eyes Jalapeno red hot erotically altered her into something that she could not escape. When the Saint's come marching sinful his wife madly driving Miss adultery played through her mind. How his eyes playing and observing like a womanizer and his blood shot eyes flew vampire haunting blood the moon. But Samatha the harp tree lady stringing something togeth...
I am a strong believer in other worlds. Alternative universes created by time travelers, our alternate selves living out experiments. Parallel worlds of our reflections. Skewed worlds where time flows backwards.
There are so many universes possible. Our neurons are like the stars and galaxies. We all live with a different perception of the
Others say I'm crazy. Delusional, fanatical, whimsical. I play along, and so I don't care. I'm perfectly fine "living inside my own mind," as they put it.
But I don't understand how they don't feel it.
It's 4 a.m. right now. In some cultures, "four" means death. For me, it is peace.
At night, my mind is clear, but the boundaries become blurred.
There was once a cook called Grethel, who wore shoes with red heels, and when she went out in them she gave herself great airs, and thought herself very fine indeed. When she came home again, she would take a drink of wine to refresh herself, and as that gave her an appetite, she would take some of the best of whatever she was cooking, until she had had
enough;—"for," said she, "a cook must know how things taste."
Now it happened that one day her master said to her,—
"Grethel, I expect a guest this evening; you must make ready a pair of fowls."
"Certainly, sir, I will," answered Grethel. So she killed the fowls, cleaned them, and plucked them, and put them on the spit, and then, as evening drew nea...
There was once a shoemaker, who, through no fault of his own, became so poor that at last he had nothing left but just enough leather to make one pair of shoes. He cut out the shoes at night, so as to set to work upon them next morning; and as he had a good conscience, he laid himself quietly down in his bed, committed himself to heaven, and fell asleep. In
the morning, after he had said his prayers, and was going to get to work, he found the pair of shoes made and finished, and standing on his table. He was very much astonished, and could not tell what to think, and he took the shoes in his hand to examine them more nearly; and they were so well made that every stitch was in its right place, just as if they ha...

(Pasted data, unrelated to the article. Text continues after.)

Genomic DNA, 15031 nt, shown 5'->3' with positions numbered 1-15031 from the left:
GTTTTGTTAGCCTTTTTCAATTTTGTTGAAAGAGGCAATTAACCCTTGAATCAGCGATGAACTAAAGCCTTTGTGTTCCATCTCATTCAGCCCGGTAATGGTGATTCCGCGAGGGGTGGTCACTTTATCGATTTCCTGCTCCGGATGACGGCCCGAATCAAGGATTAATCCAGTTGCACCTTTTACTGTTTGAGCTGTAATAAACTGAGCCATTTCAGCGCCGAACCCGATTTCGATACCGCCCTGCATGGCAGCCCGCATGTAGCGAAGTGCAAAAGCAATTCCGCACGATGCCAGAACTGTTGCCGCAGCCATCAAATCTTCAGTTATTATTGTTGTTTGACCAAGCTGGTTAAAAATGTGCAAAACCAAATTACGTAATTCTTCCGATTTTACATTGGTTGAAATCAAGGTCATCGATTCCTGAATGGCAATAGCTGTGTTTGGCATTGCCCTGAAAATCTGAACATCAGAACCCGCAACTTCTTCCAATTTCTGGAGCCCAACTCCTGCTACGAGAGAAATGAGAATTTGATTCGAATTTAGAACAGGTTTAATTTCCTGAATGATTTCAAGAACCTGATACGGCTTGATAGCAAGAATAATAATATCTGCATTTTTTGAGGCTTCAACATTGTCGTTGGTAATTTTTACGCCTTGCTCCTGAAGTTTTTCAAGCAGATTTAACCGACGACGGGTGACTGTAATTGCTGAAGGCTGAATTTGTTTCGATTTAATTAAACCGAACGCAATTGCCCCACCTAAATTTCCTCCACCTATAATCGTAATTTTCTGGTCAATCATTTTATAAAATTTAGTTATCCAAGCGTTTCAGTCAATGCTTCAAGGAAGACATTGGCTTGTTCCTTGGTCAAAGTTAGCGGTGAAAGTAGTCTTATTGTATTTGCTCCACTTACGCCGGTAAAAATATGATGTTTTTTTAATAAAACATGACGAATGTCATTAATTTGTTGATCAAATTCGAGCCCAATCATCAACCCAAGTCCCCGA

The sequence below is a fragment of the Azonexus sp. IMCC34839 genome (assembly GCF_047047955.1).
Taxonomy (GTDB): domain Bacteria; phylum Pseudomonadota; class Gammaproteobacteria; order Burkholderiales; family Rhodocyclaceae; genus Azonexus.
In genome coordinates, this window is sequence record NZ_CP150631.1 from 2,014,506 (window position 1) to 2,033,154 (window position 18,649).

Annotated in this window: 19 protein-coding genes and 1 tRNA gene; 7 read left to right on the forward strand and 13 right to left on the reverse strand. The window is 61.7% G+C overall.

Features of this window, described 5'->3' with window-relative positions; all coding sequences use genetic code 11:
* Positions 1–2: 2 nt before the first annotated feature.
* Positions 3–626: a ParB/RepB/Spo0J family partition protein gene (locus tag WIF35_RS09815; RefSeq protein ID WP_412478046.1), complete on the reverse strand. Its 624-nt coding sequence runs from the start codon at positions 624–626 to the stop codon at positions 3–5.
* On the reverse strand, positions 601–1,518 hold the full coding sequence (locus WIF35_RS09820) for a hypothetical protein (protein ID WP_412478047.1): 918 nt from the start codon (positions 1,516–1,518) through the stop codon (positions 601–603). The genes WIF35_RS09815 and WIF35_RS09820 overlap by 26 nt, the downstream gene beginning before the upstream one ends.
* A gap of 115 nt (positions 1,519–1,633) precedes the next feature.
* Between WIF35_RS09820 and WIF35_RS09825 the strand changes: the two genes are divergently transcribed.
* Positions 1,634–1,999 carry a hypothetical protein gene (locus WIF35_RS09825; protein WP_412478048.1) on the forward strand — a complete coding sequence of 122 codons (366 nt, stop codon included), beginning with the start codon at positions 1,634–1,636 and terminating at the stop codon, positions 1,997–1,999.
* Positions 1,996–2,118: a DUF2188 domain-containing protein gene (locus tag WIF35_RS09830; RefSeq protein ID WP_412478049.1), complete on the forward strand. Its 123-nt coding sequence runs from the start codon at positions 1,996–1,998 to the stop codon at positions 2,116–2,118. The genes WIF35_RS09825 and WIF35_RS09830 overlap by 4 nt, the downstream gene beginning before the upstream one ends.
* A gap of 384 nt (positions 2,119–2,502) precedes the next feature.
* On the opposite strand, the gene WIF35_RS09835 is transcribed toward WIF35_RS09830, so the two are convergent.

In times past there lived a king and queen, who said to each other every day of their lives, "Would that we had a child!" and yet they had none. But it happened once that when the queen was bathing, there came a frog out of the water, and he squatted on the ground, and said to her,
"Thy wish shall be fulfilled; before a year has gone by, thou shalt bring
a daughter into the world."
And as the frog foretold, so it happened; and the queen bore a daughter so beautiful that the king could not contain himself for joy, and he ordained a great feast. Not only did he bid to it his relations, friends, and acquaintances, but also the wise women, that they might be kind and favourable to the child. There were thirte...
There was once a woman who was a witch, and she had two daughters, one ugly and wicked, whom she loved the best, because she was her very own daughter, and one pretty and good, whom she hated because she was her step-daughter. One day the step-daughter put on a pretty apron, which the other daughter liked so much that she became envious, and said to her
mother that she must and should have the apron.
"Be content, my child," said the old woman, "thou shalt have it. Thy step-sister has long deserved death, and to-night, while she is asleep, I shall come and cut off her head. Take care to lie at the farthest side of the bed, and push her to the outside."
And it would have been all over with the poor girl, if...
There was once a sweet little maid, much beloved by everybody, but most of all by her grandmother, who never knew how to make enough of her. Once she sent her a little cap of red velvet, and as it was very becoming to her, and she never wore anything else, people called her Little Red-cap. One day her mother said to her,
"Come, Little Red-cap, here are
some cakes and a flask of wine for you to take to grandmother; she is weak and ill, and they will do her good. Make haste and start before it grows hot, and walk properly and nicely, and don't run, or you might fall and break the flask of wine, and there would be none left for grandmother. And when you go into her room, don't forget to say, Good morning, inste...
Near a great forest there lived a poor woodcutter and his wife, and his two children; the boy's name was Hansel and the girl's Grethel. They had very little to bite or to sup, and once, when there was great dearth in the land, the man could not even gain the daily bread. As he lay in bed one night thinking of this, and turning and tossing, he sighed heavily,
and said to his wife,
"What will become of us? we cannot even feed our children; there is nothing left for ourselves."
"I will tell you what, husband," answered the wife; "we will take the children early in the morning into the forest, where it is thickest; we will make them a fire, and we will give each of them a piece of bread, then we will go to ou...